In a nutshell, BCRs are internal rules which define the international policy in a multinational group of companies and international organisations regarding personal data cross-border transfers between members of the corporate group. Every entity acting as data controller must be responsible for and be able to demonstrate compliance with the BCRs.
Binding Corporate Rules could be considered strict and approved codes of conduct but not in the broadest sense of approved codes of conduct under the GDPR: they are internal codes of conduct which concern transfers of personal data to third countries in the context of cross-border data transfers to entities or international organisations or multinationals (a group of undertakings, or group of enterprises engaged in a joint economic activity, including members) which are outside the EU.
Binding Corporate Rules aren’t new – they existed under the previous regime of Directive 95/46/EC (Data Protection Directive). However, with the GDPR the attractiveness of having Binding Corporate Rules in place is far higher as for international organisations it makes cross-border data transfers much easier. On top of that, BCRs offer ample benefits and aren’t limited to a group of undertakings. They do require a lot of effort and mean that GDPR compliance is attained, personal data processing principles are respected, data subject rights are ensured, legal grounds for lawful processing are in place, data practices are streamlined and far more. Yet, they also offer, among others, important competitive benefits.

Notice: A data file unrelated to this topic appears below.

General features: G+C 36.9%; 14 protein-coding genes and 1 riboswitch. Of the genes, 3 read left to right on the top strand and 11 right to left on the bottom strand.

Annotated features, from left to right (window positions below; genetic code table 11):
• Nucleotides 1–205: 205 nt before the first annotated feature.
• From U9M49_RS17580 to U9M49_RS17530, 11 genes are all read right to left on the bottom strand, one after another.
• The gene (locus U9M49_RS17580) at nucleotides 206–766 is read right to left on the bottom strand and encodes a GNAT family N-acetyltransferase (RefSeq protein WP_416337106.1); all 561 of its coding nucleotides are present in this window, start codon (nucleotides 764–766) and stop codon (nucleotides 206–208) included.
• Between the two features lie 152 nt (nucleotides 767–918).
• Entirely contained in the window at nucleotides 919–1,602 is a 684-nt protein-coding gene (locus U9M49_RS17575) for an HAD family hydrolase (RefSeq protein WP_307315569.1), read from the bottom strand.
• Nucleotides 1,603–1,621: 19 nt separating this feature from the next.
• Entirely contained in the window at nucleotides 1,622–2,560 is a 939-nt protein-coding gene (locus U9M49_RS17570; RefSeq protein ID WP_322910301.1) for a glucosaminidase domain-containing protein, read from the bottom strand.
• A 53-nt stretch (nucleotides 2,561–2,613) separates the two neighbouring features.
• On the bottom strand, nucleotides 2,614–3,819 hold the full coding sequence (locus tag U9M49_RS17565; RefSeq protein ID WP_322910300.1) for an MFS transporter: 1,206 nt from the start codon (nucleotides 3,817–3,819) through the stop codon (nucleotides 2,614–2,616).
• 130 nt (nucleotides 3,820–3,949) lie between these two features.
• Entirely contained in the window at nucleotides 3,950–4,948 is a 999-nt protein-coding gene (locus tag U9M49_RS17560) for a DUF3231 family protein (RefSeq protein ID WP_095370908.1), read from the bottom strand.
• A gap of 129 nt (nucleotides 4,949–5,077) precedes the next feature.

They require a high level of compliance maturity within a company, including policies and procedures, audits and controls, complaint handling, and training that ultimately make BCRs more like a comprehensive compliance program than just a data transfer mechanism. In addition, BCRs involve a regulatory approval process that requires time, resources, and review, as well as the support of a company’s top management and a dedicated Binding Corporate Rules GDPR team.